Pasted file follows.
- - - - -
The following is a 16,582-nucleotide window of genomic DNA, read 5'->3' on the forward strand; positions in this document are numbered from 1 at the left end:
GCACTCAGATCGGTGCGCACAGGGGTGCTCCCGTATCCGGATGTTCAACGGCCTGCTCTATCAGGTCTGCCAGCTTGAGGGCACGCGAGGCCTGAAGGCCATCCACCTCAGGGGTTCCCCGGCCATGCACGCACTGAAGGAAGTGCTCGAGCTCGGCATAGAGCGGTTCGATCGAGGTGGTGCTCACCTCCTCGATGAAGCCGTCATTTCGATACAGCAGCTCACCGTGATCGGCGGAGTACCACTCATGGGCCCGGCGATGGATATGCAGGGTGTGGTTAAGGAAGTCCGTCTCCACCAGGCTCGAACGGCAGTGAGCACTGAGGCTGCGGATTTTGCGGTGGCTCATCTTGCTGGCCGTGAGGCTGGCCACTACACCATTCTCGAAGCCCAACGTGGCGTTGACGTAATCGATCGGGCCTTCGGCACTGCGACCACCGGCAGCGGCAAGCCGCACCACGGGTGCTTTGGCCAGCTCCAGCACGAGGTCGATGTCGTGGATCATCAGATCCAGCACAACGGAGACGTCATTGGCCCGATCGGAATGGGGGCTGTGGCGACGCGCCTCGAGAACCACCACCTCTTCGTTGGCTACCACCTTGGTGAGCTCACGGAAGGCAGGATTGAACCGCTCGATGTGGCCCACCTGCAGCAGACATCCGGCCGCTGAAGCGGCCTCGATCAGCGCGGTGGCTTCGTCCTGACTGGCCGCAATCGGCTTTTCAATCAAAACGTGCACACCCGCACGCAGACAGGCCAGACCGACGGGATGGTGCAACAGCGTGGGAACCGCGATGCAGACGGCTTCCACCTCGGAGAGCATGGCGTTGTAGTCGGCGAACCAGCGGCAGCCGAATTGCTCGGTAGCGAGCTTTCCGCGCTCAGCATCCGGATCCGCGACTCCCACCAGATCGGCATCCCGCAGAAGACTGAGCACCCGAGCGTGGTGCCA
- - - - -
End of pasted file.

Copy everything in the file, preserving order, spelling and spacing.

The following is a 16,582-nucleotide window of genomic DNA, read 5'->3' on the forward strand; positions in this document are numbered from 1 at the left end:
GCACTCAGATCGGTGCGCACAGGGGTGCTCCCGTATCCGGATGTTCAACGGCCTGCTCTATCAGGTCTGCCAGCTTGAGGGCACGCGAGGCCTGAAGGCCATCCACCTCAGGGGTTCCCCGGCCATGCACGCACTGAAGGAAGTGCTCGAGCTCGGCATAGAGCGGTTCGATCGAGGTGGTGCTCACCTCCTCGATGAAGCCGTCATTTCGATACAGCAGCTCACCGTGATCGGCGGAGTACCACTCATGGGCCCGGCGATGGATATGCAGGGTGTGGTTAAGGAAGTCCGTCTCCACCAGGCTCGAACGGCAGTGAGCACTGAGGCTGCGGATTTTGCGGTGGCTCATCTTGCTGGCCGTGAGGCTGGCCACTACACCATTCTCGAAGCCCAACGTGGCGTTGACGTAATCGATCGGGCCTTCGGCACTGCGACCACCGGCAGCGGCAAGCCGCACCACGGGTGCTTTGGCCAGCTCCAGCACGAGGTCGATGTCGTGGATCATCAGATCCAGCACAACGGAGACGTCATTGGCCCGATCGGAATGGGGGCTGTGGCGACGCGCCTCGAGAACCACCACCTCTTCGTTGGCTACCACCTTGGTGAGCTCACGGAAGGCAGGATTGAACCGCTCGATGTGGCCCACCTGCAGCAGACATCCGGCCGCTGAAGCGGCCTCGATCAGCGCGGTGGCTTCGTCCTGACTGGCCGCAATCGGCTTTTCAATCAAAACGTGCACACCCGCACGCAGACAGGCCAGACCGACGGGATGGTGCAACAGCGTGGGAACCGCGATGCAGACGGCTTCCACCTCGGAGAGCATGGCGTTGTAGTCGGCGAACCAGCGGCAGCCGAATTGCTCGGTAGCGAGCTTTCCGCGCTCAGCATCCGGATCCGCGACTCCCACCAGATCGGCATCCCGCAGAAGACTGAGCACCCGAGCGTGGTGCCA